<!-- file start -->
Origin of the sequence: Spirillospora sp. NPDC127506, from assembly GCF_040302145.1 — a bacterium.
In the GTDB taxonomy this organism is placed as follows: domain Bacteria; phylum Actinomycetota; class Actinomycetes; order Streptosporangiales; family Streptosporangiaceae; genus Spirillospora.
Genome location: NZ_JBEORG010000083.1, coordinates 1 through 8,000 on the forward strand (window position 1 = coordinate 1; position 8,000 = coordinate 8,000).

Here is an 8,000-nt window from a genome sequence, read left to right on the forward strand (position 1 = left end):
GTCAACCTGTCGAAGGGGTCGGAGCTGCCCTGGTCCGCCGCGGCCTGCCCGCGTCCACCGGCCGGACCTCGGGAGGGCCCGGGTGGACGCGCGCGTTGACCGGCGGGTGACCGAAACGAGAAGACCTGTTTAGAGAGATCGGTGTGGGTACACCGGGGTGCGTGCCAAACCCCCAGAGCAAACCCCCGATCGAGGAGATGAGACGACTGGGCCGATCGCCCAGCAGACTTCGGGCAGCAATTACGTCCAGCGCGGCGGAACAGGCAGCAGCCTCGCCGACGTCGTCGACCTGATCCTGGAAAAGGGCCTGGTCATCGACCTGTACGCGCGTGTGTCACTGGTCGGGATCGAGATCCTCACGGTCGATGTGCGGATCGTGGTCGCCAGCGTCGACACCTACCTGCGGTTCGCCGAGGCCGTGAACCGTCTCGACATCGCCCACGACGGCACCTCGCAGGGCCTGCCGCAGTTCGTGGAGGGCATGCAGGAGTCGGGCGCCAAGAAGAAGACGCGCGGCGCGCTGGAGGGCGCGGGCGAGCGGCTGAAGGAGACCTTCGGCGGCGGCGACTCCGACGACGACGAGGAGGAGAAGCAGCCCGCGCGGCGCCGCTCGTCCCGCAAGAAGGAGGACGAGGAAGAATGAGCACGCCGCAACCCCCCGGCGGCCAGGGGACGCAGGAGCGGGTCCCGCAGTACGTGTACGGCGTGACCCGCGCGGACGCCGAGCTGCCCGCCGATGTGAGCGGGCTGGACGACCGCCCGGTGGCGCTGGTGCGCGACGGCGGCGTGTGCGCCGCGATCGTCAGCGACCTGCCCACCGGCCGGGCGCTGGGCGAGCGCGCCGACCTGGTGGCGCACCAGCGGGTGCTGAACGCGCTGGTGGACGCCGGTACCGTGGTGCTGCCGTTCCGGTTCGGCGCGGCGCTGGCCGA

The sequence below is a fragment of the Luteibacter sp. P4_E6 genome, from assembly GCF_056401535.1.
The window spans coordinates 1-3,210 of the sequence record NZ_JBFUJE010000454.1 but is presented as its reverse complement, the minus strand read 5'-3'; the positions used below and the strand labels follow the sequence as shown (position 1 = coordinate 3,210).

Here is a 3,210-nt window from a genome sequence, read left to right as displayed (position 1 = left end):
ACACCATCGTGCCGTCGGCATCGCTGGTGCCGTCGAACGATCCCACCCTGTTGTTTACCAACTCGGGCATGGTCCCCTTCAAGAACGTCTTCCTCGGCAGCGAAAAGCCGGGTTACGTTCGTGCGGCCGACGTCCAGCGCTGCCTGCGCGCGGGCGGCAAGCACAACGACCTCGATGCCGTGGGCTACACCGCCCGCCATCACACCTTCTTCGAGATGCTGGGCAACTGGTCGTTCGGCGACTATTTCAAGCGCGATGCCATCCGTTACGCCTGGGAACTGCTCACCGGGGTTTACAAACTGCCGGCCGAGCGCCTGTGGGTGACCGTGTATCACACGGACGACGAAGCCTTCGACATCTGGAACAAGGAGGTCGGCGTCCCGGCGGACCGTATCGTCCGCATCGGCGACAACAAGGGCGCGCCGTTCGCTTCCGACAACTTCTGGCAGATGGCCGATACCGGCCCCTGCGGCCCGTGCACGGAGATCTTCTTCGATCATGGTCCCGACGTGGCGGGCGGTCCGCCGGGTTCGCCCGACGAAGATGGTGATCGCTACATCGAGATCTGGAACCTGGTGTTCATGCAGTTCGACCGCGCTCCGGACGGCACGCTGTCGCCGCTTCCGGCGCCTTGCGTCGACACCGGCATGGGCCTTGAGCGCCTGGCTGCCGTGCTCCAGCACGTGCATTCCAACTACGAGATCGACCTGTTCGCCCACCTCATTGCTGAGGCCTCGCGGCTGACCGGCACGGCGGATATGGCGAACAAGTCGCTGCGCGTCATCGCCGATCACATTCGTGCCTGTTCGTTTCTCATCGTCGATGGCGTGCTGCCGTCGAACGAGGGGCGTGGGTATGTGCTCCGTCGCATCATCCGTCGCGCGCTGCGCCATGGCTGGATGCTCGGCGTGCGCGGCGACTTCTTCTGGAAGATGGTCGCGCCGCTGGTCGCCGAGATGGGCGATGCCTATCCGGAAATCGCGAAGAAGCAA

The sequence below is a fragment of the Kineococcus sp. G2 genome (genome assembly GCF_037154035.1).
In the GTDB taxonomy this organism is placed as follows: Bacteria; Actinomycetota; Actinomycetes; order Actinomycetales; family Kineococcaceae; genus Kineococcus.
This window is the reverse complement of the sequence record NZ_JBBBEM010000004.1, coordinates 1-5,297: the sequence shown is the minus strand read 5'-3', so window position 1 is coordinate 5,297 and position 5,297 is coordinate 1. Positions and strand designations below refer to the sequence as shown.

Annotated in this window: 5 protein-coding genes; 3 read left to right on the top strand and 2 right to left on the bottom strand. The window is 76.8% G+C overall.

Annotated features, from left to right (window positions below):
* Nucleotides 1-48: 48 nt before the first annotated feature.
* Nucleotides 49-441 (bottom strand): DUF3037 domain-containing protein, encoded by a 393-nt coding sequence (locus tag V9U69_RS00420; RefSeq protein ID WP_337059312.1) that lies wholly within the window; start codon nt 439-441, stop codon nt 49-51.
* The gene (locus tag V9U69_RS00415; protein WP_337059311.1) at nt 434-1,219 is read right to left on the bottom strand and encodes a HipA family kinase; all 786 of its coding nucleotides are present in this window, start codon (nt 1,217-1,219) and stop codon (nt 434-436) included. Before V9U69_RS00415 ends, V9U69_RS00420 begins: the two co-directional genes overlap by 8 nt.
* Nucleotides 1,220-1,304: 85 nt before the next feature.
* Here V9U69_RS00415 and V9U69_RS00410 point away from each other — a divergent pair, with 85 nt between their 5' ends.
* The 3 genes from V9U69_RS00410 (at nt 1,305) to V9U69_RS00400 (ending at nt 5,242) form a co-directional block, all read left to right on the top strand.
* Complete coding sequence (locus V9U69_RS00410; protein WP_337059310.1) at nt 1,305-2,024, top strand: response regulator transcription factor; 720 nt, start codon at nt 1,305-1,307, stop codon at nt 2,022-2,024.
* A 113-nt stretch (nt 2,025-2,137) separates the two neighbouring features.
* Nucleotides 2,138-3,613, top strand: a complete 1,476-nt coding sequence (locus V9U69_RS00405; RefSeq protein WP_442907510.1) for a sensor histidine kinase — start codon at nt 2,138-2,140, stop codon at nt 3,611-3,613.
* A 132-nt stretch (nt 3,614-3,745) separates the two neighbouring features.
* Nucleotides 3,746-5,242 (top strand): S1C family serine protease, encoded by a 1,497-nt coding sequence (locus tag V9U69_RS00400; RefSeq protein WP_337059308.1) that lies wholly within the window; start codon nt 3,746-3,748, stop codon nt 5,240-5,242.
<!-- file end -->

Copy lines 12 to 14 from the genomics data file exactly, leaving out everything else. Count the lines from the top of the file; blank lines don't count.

This window is the reverse complement of the sequence record NZ_JBBBEM010000004.1, coordinates 1-5,297: the sequence shown is the minus strand read 5'-3', so window position 1 is coordinate 5,297 and position 5,297 is coordinate 1. Positions and strand designations below refer to the sequence as shown.

Annotated in this window: 5 protein-coding genes; 3 read left to right on the top strand and 2 right to left on the bottom strand. The window is 76.8% G+C overall.

Annotated features, from left to right (window positions below):